U.S. IRS Tax Filing Deadline Nears For 'Mainland Movers' After $200B Record-Breaking Hurricanes
Debris sits in front of a damaged school after Hurricane Irma at Coral Bay in St John, U.S. Virgin Islands, on September 12, 2017. After being struck by Irma, the U.S. Virgin Islands could not look less like a tourist destination. Many local residents were getting out after losing everything to the category 5 storm even though the U.S. authorities said they would initiate rebuilding. Puerto Rico and American Samoa also sustained heavy damage. (Photographer: Michael Nagle/Bloomberg).
By Roger Aitken
The United States’ Internal Revenue Service (IRS) has reminded any residents of Puerto Rico, the U.S. Virgin Islands and American Samoa impacted by last year’s massive hurricanes and tropical storms who are required to file a 2017 federal income tax return or pay their 2017 tax, to ensure by June 29 they do so.
As of last November while the costs were still being totted up, early indications suggested that the U.S. had suffered over $200 billion worth of damage from seventeen named storms during the season, which began on June 1 2017. This easily exceeded surpassed the previous record in 2005 of around $159 billion that summer when Hurricane Katrina caused huge devastation on New Orleans during a period when some 28 named storms formed.
Most of last summer’s hurricane damage on the U.S. coastline – around Texas and Florida – and offshore was caused by the trio of Harvey, Irma and savage hurricane Maria that rocked Puerto Rico with winds in excess of over 150 miles per hour (mph).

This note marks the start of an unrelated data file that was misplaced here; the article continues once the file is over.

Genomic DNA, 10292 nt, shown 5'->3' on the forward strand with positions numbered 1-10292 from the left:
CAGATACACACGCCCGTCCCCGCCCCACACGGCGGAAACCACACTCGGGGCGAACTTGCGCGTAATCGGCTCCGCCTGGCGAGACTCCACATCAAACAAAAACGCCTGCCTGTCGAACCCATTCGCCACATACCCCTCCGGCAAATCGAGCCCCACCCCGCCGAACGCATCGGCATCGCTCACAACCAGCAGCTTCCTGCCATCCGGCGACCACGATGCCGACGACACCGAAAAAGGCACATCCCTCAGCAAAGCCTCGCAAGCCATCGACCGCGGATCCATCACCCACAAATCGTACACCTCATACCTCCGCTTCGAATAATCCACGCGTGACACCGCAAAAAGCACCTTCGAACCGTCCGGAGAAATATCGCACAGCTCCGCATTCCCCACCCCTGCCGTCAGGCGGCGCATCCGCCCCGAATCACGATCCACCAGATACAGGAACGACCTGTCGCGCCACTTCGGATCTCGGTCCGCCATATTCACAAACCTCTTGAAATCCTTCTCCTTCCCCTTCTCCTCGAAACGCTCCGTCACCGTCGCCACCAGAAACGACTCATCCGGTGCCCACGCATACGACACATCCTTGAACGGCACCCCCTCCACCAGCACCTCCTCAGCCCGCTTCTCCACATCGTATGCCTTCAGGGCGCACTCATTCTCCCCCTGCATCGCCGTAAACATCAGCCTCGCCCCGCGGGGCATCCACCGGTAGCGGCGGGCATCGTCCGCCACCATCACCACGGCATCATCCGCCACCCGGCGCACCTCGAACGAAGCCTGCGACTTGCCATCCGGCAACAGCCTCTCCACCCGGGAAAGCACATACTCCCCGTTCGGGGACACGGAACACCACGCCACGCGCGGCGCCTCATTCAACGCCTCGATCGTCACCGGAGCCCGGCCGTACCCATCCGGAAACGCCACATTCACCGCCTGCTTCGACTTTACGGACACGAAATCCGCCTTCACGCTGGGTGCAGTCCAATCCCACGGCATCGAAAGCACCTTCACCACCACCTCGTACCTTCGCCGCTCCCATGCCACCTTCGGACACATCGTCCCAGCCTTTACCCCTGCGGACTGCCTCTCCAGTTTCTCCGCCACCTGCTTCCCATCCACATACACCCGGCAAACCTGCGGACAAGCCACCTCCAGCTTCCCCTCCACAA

The damage brought by Harvey had been estimated early after it struck in September at around $180 billion. A more conservative number put out by Bloomberg Business ventured the combined total from Harvey, Irma, and Maria at $202.6 billion. However, these costs were early calculations and the 2017 Atlantic hurricane season has been estimated at just north of $282 billion.
IRS Extended Deadline
The special “extended deadline” from the IRS is available regardless of whether a taxpayer’s residence changed during 2017. No interest, late-filing penalty or late-payment penalty will be due.
Moreover, bona fide residents of Puerto Rico, the U.S. Virgin Islands and American Samoa, who permanently relocated to the U.S. mainland due to last year’s hurricanes and tropical storms may need to file Form 8898, Statement for Individuals Who Begin or End Bona Fide Residence in a U.S. Possession, with the IRS along with their Form 1040 or Form 1040NR.
Due to the disaster-related extensions granted by the IRS to residents of these three U.S. territories, Form 8898 will generally be due by Friday, June 29, 2018. In addition, anyone who files for an income-tax-filing extension will also have until October 15, 2018, to file Form 8898.
“This requirement to file Form 8898 applies to anyone who had total gross income exceeding $75,000 for the year, ceased to be, or became, a bona fide resident of a U.S. territory during 2017 and met other requirements,” a communiqué from the IRS stated.
Also referred to as “U.S. possessions”, U.S. territories include Guam and the Commonwealth of the Northern Mariana Islands, along with Puerto Rico, the U.S. Virgin Islands and American Samoa.
The IRS added: “Bona fide resident status matters because special tax rules may apply to anyone who is a bona fide resident of a U.S. territory, compared to a resident of any of the fifty states or the District of Columbia.’’ (Note: For a Tax Guide for Individuals with Income from U.S. Possessions see Publication 570).
Kirstjen Nielsen, the U.S. Homeland Security Secretary, speaks during a visit to the National Hurricane Center on May 30, 2018 in Miami, Florida. The Homeland Security Secretary visited the center to urge people to prepare for the upcoming hurricane season that officially began on June 1, 2018 and ends on November 30th. (Photo by Joe Raedle/Getty Images).